At the end of the 19th century, rape, commonly seen as an unfortunate but inevitable consequence of armed conflict, was not counted as one of the acts prohibited by the laws of war. Rape was only indirectly mentioned by the Hague Conventions of 1899 and 1907 that required occupying armies to respect "family honor and rights, the lives of persons, and private property" (Article 46). Still, the various commissions the belligerent parties set up during the First World War to investigate their enemies’ crimes, all made a point of stressing the number of rapes committed in the territories invaded. These inquiry reports, often published immediately in order to discredit the other side, are the main source for historical research on this subject. Since this documentation asserted, as in the case of the French commission set up in September 1914, that: “attacks on women and girls were of unprecedented violence”, and recorded acts that were mostly carried out during the early months of the war, it gave credence to the idea that a threshold of sexual violence was crossed during the First World War, particularly during periods of invasion. However, while the rape of the other side’s women appears to have been neither an isolated nor an exceptional phenomenon, there is no evidence that it occurred on a massive or systematic scale. The frequent tendency in the literature to treat rape as a type of violence mainly connected with the specific period of invasion is due to an availability bias that is corrected to some extent by research into documents other than those produced by the commissions of inquiry. This additional documentation reveals information about rapes committed during occupation and military withdrawal.
World War I↑
When, in August 1914, the German army entered Belgium and France, its soldiers committed a large number of rapes along with other assaults on civilians. The actual number, impossible to estimate in the current state of research, was without a doubt considerably higher than the small number that was officially recorded. This is because many victims were too ashamed to report that they had been raped, and because press coverage and official discourse implied a lower number of rapes than were actually occurring. Inquiry reports into German atrocities, newspaper articles, drawings, engravings and novels gave unprecedented visibility to this wartime violence against women. The topic of German rape became a focus of representations of warfare and the enemy until the end of the war. This became a key lever in anti-German propaganda, extensively used in, for example, the Bryce Report, published in the British press in spring 1915. This report was translated into several languages and widely circulated.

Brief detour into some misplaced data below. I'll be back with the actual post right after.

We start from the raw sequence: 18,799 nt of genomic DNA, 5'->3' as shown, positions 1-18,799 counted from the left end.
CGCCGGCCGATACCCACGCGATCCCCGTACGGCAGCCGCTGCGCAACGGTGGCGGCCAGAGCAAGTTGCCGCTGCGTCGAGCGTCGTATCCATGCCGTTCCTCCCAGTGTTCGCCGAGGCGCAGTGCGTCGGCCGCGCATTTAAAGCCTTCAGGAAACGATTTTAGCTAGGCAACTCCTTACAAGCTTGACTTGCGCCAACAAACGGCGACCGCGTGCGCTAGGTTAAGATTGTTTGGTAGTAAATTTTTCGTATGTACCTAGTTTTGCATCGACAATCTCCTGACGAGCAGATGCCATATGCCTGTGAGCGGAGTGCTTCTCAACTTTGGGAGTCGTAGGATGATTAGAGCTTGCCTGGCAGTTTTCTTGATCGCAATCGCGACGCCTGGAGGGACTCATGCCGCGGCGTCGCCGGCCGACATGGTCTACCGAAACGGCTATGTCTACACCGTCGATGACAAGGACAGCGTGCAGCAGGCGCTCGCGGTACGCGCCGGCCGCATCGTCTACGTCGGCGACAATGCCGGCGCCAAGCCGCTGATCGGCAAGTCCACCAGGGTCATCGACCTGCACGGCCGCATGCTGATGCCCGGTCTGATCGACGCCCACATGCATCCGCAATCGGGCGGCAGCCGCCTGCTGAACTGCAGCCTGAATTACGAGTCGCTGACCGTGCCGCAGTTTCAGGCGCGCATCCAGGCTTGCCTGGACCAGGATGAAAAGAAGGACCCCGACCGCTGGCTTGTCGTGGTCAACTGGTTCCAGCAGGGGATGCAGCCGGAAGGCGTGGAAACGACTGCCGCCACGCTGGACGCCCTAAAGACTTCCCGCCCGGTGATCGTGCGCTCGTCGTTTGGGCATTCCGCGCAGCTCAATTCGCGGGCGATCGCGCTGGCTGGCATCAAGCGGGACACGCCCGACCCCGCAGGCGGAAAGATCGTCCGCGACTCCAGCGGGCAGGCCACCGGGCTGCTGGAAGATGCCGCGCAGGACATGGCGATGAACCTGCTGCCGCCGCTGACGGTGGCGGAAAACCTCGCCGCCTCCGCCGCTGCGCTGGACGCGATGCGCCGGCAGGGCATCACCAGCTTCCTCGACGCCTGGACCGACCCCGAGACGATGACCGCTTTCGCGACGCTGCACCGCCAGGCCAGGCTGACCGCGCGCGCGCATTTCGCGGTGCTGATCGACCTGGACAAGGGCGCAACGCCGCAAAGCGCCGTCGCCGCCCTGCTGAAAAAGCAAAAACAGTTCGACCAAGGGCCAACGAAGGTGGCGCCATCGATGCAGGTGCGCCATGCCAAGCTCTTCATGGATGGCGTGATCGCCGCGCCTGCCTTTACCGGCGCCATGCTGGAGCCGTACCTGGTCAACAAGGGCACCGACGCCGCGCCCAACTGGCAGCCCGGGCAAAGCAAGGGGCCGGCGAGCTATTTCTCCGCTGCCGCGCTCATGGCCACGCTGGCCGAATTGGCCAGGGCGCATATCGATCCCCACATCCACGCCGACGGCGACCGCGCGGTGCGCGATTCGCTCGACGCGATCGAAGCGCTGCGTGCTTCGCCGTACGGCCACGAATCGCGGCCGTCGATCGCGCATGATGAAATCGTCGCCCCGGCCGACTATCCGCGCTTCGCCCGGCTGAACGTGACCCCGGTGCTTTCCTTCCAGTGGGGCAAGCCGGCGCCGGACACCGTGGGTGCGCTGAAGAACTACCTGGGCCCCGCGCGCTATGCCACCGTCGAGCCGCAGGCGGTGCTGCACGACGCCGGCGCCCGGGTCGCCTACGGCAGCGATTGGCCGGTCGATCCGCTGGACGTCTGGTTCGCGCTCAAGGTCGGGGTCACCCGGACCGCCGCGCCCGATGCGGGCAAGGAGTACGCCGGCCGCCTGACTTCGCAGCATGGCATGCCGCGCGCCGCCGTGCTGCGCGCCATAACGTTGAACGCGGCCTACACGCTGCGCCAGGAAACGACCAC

In newspapers and government propaganda, the rape of women was presented as a symbol of the cowardly, criminal aggression the motherland had suffered, and it was used as a powerful tool for mobilising men to fight a just war of civilisation against barbarity. Public opinion was particularly shocked by collective rapes committed in public along with other physical violence including murder. The perpetrators appeared to be driven by a desire to humiliate female victims first, over whose bodies they asserted their domination, representing an extension of their control of territory. The humiliation of men was secondary and represented their inability to defend the women who were being put on public display. However, most of the aggressive acts appear to have been committed by single soldiers or groups of two or three, using the threat of a weapon and preferring to act with no witnesses present.
The most well researched and documented incidents of rape occurred in France and Belgium in 1914-1915, but invaders committed rape in other places and times during the war. On the Eastern Front, Russia and the Central Powers accused each other of offences against the civilian population. Cases of rape were reported by German refugees from East Prussia after the Russian invasion in 1914. In Galicia and Bukovina, the Jewish population was particularly targeted by the brutality of the Cossacks, whose pillage, destruction, murder and rape were condemned in Austro-Hungarian reports. German violence was also reported in Poland, when the Tsar had to relinquish after the Central Powers’ offensive in summer 1915. However, civilians were treated much worse by the scorched-earth policy of the retreating Russian troops than by the German invaders. The documentary evidence is greater and better researched for rapes by German and Austro-Hungarian troops in Friuli and Veneto in 1917-1918 after the Italian defeat at Caporetto. These rapes were committed in a similar fashion to those in France and Belgium at the start of the war.